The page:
Terry’s Strategy: O’Reilly looks to the future
December 12, 2012 | Jeromy Lloyd | Comments
This story originally appeared in the Dec. 17 issue of Marketing
After 22 years at Pirate Radio, the voice of the industry is moving on. What’s he thinking?
This won’t be the first time Terry O’Reilly has changed tracks, and if history is any indication, he’ll probably get it right again.
When he co-founded Pirate Radio in 1990, it was to create a place where creative could flourish during the production stage of commercial development. Pirate now has an office in the U.S. and a client list that stretches from coast to coast. His radio show, Under the Influence, is a favourite among CBC listeners, and the soft- but well-spoken Sudbury native has expanded his broadcasting repertoire to take on occasional hosting duties on CBC’s Q.
O’Reilly left Pirate on Dec. 12 to focus on marketing strategy consulting. Marketing (and the rest of the industry) was dying to know what he thinks about the state of strategic thinking and radio’s future.
On moving to strategy
“I always tell my clients that coming up with great strategy is like looking at a 5,000-piece puzzle that’s all sky. It feels so overwhelming sometimes. I want to help clients formulate that. Because I come from a creative background, I’ll have one eye on that point of view. A great ad can never be any bigger or better than the strategy.”
On what makes a great strategy
“The language of strategy should be vivid. It should set [the creative team’s] minds racing. Beyond that, there should be a great business strategy that looks at the market and for a way to wedge its foot in the door, playing off a major competitor and looking for a weakness. Great strategy has to emanate from the client. Agencies do a lot of great thinking, trying to embellish their strategies, bring them to another level, but it has to start with the advertiser.”
On the changing nature of marketing VPs
“When I entered the business, I was sitting across the table from directors of marketing that had been there for 15 years, really understood their product in their DNA, and the resulting strategy was very calculated and smart. But over time I think the bean counters got elevated into those positions. There are great strategists out there, don’t get me wrong. But even when I work with clients directly, they have a hard time articulating their plan. ‘Sell more product’ is not a strategy. It’s a goal.”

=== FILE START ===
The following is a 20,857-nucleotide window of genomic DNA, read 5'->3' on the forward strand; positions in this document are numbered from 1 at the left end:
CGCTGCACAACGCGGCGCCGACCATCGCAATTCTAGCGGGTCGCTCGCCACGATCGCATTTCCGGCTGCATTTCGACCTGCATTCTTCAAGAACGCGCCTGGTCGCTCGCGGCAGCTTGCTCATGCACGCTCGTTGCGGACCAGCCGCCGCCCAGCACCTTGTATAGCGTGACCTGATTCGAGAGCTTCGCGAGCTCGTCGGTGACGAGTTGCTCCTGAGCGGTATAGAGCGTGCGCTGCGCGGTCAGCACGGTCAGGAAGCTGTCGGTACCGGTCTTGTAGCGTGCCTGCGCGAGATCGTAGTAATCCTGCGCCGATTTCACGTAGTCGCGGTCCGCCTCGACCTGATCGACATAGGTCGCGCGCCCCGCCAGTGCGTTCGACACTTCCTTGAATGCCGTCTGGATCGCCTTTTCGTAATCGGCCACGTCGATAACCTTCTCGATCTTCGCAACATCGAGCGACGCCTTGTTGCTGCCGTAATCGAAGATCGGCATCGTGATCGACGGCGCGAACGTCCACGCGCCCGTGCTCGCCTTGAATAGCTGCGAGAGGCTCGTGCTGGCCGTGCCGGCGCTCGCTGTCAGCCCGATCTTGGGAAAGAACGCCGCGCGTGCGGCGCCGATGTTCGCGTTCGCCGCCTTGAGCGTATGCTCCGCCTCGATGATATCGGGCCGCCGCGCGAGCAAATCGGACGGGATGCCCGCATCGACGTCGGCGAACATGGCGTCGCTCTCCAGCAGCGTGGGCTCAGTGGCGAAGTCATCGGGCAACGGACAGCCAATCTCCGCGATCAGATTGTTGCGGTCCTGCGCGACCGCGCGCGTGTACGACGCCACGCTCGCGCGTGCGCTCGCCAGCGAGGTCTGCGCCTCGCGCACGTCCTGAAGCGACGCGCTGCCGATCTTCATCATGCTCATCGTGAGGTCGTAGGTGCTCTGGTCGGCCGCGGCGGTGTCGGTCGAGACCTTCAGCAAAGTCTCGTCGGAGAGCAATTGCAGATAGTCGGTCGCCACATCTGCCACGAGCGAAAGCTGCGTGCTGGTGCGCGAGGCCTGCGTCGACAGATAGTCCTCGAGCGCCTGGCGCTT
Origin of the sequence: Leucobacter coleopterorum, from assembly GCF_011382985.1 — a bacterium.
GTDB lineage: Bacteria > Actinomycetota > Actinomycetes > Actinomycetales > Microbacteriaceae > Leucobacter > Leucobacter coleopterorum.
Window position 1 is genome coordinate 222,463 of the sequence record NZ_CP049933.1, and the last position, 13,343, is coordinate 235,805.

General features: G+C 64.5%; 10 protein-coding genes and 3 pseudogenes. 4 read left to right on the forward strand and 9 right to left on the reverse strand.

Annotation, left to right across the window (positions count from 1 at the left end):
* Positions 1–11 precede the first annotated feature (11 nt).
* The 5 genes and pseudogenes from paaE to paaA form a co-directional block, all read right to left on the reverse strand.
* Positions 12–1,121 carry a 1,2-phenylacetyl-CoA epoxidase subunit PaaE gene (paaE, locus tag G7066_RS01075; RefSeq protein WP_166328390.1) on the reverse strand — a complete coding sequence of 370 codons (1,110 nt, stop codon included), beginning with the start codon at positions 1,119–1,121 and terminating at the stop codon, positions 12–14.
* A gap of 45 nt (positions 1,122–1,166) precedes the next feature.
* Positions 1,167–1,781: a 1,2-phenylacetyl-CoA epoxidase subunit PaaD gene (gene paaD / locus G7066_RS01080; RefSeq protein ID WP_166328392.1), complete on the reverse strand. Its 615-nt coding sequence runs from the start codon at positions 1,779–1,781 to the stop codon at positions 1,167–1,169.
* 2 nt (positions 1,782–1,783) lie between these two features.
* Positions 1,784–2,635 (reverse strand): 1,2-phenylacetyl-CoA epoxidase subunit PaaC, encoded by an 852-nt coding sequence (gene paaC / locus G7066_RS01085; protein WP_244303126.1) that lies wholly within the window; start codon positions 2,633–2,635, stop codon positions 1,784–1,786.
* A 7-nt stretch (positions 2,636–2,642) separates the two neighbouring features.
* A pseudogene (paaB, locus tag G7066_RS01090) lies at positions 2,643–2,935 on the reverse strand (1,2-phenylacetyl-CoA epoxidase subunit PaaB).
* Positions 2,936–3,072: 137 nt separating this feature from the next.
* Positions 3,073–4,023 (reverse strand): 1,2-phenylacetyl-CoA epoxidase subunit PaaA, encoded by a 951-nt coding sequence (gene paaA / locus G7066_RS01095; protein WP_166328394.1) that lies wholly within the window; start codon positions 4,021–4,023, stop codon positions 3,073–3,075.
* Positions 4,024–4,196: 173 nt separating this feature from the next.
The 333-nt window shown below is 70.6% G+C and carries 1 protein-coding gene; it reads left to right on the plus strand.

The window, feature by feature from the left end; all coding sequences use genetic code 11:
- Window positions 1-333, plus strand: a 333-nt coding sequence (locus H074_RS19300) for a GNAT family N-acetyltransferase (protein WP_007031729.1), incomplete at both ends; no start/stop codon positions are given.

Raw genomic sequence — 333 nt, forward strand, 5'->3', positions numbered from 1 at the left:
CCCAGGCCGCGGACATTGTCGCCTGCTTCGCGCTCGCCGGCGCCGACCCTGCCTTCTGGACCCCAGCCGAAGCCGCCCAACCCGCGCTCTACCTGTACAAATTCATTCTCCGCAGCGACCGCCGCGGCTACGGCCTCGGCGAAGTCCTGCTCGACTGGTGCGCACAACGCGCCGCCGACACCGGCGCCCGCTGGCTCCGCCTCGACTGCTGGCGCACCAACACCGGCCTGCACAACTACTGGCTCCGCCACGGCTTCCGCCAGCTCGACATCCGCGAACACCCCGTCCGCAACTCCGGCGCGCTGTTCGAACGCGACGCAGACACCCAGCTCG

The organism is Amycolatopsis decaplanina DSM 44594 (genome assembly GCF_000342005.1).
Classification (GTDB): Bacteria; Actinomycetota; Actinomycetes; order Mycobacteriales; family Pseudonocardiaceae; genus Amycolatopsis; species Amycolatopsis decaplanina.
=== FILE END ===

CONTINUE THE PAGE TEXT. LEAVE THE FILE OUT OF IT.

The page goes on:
On the effects of digital media
“Here we are in the digital world and most people don’t like sound on the web. The first button they jump for is to turn the sound off on a website. The web hasn’t caught up to sound yet, but I think it will. Maybe the quality of computer speakers has to get better before people will embrace that.”
On radio as ‘the afterthought’ medium
“Marketers still feel you can’t brand on radio, that it’s a tactical medium, but it can be much more than that. Some marketers get it. Bonnie Brooks [Hudson’s Bay Co. president] gets it. The Bay does mostly radio and print, which is interesting for a multibillion-dollar business.”
On Canada’s media preferences
“I think we’re a big radio nation because of the geography. We have a big, spread-out country and we do a lot of driving. I also think Canada does some of the best radio [marketing] in the world, although you wouldn’t know it from our domestic award shows. Our spots win internationally quite often, and they’re rarely recognized domestically, which I’ve always struggled with.”
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